A number of people acquire a second property for the purpose of investment and letting on a Shorthold Assured Tenancy and there are several issues and potential issues of which they need to be aware. For example, when an investment property is acquired jointly in order to improve its value by renovation prior to letting, the expense cannot simply be allocated in the most tax efficient manner – which usually means to the partner paying the higher level of tax – but should be divided equally.
Couples who move in together and free up a second property often choose to rent out their second property. In this case even if the rented property only just covers the mortgage payments, a rental profit may still be made and therefore when calculating such profit, only the interest element of the mortgage payment is an allowable expense at the present time. However even this is due to cease within a couple of years.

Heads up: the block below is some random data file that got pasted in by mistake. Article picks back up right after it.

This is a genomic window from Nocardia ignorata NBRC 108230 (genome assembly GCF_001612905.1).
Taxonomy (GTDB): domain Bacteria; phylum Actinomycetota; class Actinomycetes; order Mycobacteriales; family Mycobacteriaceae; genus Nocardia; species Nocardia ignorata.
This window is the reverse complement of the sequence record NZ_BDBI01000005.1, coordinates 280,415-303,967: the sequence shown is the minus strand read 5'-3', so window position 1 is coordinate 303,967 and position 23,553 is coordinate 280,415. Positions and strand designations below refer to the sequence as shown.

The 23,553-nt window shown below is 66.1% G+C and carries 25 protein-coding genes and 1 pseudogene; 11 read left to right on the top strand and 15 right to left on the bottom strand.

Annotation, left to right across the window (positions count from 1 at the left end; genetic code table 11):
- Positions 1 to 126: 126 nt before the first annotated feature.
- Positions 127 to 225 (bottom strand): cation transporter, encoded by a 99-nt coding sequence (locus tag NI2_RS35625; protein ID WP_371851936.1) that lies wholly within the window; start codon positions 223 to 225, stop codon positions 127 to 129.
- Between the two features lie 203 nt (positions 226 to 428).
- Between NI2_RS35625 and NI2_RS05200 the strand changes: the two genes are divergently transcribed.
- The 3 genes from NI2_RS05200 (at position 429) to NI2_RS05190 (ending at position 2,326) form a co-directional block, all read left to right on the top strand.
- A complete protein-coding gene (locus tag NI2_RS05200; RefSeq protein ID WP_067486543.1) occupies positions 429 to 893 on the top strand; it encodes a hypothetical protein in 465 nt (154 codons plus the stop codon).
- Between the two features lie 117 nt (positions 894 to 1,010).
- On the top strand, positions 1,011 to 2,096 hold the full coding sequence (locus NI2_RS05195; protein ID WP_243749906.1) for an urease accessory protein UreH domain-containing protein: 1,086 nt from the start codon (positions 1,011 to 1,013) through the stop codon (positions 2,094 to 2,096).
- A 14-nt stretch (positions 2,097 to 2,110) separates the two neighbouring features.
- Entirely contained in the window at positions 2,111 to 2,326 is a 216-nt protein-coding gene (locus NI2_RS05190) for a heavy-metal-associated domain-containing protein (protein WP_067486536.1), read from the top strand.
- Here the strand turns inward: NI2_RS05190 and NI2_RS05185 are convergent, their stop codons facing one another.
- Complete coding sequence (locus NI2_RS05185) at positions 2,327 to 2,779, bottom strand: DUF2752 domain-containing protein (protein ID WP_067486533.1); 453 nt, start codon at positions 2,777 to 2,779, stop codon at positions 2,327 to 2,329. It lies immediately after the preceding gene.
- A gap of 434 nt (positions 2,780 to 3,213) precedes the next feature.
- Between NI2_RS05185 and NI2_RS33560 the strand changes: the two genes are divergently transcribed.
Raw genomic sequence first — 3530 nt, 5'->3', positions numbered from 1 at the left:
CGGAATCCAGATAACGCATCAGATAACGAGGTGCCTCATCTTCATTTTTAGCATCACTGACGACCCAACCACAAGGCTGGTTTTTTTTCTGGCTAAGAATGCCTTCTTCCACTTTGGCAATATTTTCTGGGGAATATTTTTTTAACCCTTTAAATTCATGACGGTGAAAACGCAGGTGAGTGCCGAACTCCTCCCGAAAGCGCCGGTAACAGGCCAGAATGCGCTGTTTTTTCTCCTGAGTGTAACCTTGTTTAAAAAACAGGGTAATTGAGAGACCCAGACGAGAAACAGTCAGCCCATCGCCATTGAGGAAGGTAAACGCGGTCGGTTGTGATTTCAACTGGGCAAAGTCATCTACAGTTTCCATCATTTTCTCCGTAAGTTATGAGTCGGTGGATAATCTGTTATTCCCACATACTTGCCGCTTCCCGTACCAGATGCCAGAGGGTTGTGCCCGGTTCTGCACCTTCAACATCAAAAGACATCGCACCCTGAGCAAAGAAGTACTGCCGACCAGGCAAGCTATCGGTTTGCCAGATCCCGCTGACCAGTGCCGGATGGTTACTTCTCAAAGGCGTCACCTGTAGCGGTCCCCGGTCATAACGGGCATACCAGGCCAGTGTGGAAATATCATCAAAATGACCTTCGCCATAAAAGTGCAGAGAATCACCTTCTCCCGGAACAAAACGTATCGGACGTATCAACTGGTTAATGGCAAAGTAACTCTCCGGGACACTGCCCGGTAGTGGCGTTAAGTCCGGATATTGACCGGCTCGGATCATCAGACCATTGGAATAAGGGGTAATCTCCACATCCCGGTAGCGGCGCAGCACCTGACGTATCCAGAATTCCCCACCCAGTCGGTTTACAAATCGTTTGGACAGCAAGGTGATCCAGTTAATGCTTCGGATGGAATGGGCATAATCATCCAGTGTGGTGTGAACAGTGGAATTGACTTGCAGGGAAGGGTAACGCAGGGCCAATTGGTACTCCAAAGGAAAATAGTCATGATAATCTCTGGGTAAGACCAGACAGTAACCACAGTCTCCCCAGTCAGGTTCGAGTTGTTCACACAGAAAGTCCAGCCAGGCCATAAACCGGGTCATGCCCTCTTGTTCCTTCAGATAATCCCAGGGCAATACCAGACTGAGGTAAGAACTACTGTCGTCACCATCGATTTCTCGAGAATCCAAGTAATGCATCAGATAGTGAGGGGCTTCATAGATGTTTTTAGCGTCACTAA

Whilst a difficult area to discuss, it is important that divorce issues are also considered. When a couple divorce, they may each move into smaller accommodation and elect to rent out the former matrimonial home. Again, the rental profit is taxable and is normally split between both parties, based upon their respective shares in the former matrimonial home. A Declaration needs to be made regarding how the profit is shared.
Parents may buy a property for a child at university. If the child lives in the property rent free, there is no liability to tax. However, should a rent-paying friend move in with them the situation quickly changes, even if the arrangement with the flatmate is informal. Should this be the case, you are advised to get in touch with your accountant.